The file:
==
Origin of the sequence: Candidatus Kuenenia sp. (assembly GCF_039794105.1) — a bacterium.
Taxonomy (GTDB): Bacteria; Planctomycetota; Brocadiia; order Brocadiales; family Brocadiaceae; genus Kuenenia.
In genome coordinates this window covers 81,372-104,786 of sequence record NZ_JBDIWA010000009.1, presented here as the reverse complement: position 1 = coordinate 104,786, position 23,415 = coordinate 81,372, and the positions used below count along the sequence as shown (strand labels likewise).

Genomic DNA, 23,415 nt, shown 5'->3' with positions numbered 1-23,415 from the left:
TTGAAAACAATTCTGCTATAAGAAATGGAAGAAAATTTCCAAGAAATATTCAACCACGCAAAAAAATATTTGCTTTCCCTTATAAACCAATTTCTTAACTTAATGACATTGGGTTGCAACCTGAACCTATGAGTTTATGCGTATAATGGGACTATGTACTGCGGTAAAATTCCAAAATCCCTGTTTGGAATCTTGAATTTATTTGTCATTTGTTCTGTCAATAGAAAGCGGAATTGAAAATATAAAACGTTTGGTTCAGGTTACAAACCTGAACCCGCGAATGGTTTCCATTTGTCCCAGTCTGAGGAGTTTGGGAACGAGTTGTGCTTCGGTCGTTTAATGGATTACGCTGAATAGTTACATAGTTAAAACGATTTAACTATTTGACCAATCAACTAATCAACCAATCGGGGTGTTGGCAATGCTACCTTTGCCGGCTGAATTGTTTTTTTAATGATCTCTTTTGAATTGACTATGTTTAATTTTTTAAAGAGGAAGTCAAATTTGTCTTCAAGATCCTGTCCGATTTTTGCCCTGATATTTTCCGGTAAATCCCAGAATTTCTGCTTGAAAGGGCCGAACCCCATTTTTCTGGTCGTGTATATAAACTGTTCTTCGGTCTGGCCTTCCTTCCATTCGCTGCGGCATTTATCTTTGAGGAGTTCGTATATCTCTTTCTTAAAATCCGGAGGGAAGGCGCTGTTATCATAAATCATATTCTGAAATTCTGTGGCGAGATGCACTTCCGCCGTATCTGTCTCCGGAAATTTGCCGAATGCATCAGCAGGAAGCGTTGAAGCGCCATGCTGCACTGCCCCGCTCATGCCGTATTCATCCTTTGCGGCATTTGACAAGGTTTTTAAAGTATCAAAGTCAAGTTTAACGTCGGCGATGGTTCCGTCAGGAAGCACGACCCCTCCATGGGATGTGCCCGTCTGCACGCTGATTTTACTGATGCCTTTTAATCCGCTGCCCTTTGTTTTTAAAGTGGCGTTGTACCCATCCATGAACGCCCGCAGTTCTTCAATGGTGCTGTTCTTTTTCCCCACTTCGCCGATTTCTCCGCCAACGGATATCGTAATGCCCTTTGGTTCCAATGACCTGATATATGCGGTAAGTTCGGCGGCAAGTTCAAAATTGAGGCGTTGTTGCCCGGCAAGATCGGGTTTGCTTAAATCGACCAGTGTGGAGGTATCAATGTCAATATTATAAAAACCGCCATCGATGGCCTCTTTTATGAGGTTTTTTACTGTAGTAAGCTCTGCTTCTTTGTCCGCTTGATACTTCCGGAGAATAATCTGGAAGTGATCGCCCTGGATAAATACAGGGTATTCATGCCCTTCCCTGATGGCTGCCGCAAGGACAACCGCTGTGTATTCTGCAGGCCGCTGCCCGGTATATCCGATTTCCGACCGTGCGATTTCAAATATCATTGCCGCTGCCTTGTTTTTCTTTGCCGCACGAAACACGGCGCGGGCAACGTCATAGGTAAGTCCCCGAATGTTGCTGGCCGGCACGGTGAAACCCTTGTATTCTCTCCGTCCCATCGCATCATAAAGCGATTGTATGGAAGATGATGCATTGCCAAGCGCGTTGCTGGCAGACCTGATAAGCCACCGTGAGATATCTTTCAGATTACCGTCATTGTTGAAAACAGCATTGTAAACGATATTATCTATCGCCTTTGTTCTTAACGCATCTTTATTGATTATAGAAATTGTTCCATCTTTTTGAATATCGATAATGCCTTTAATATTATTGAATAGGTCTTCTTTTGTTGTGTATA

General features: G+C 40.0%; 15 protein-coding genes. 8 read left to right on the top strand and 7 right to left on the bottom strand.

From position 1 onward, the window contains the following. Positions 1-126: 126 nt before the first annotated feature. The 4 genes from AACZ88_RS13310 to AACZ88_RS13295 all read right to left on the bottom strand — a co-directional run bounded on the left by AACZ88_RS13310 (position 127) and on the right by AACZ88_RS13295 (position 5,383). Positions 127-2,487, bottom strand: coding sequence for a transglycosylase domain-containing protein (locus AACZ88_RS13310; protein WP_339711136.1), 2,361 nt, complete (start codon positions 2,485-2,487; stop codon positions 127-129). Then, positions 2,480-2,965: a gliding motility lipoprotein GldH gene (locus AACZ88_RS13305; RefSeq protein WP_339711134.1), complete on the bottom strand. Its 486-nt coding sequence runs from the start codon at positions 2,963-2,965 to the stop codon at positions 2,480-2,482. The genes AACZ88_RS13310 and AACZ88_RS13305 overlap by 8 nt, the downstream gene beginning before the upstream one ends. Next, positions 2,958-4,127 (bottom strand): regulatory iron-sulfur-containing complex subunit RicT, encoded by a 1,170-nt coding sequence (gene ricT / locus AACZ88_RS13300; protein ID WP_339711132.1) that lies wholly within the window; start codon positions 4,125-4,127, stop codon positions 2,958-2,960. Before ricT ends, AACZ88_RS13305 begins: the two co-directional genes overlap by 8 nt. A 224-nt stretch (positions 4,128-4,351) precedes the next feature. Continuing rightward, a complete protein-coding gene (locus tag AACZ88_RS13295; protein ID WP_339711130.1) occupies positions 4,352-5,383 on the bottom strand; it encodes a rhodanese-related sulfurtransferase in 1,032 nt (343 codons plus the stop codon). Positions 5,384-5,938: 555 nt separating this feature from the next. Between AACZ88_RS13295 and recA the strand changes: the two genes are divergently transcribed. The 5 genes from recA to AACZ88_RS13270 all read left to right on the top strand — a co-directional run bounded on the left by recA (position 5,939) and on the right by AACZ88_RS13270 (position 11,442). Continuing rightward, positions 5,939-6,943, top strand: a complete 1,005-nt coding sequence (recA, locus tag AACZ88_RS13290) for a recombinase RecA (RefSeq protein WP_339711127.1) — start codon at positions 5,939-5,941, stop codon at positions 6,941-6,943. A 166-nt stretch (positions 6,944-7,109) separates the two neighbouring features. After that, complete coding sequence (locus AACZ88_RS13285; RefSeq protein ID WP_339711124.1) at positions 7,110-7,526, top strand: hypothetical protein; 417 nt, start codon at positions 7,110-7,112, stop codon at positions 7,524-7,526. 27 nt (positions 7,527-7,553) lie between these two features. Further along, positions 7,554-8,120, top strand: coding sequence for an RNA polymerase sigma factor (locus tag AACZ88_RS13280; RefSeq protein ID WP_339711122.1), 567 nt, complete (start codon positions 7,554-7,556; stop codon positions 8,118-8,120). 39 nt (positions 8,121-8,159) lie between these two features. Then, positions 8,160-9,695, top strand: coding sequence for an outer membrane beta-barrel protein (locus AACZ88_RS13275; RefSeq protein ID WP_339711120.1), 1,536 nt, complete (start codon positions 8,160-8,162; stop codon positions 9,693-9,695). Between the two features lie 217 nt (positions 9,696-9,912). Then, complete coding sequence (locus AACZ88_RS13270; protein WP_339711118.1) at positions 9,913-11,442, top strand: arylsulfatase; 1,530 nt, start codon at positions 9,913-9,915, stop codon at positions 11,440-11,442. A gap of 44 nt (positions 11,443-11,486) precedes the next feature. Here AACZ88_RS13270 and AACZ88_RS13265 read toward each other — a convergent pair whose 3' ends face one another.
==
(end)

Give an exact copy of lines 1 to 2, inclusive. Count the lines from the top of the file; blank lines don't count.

Origin of the sequence: Candidatus Kuenenia sp. (assembly GCF_039794105.1) — a bacterium.
Taxonomy (GTDB): Bacteria; Planctomycetota; Brocadiia; order Brocadiales; family Brocadiaceae; genus Kuenenia.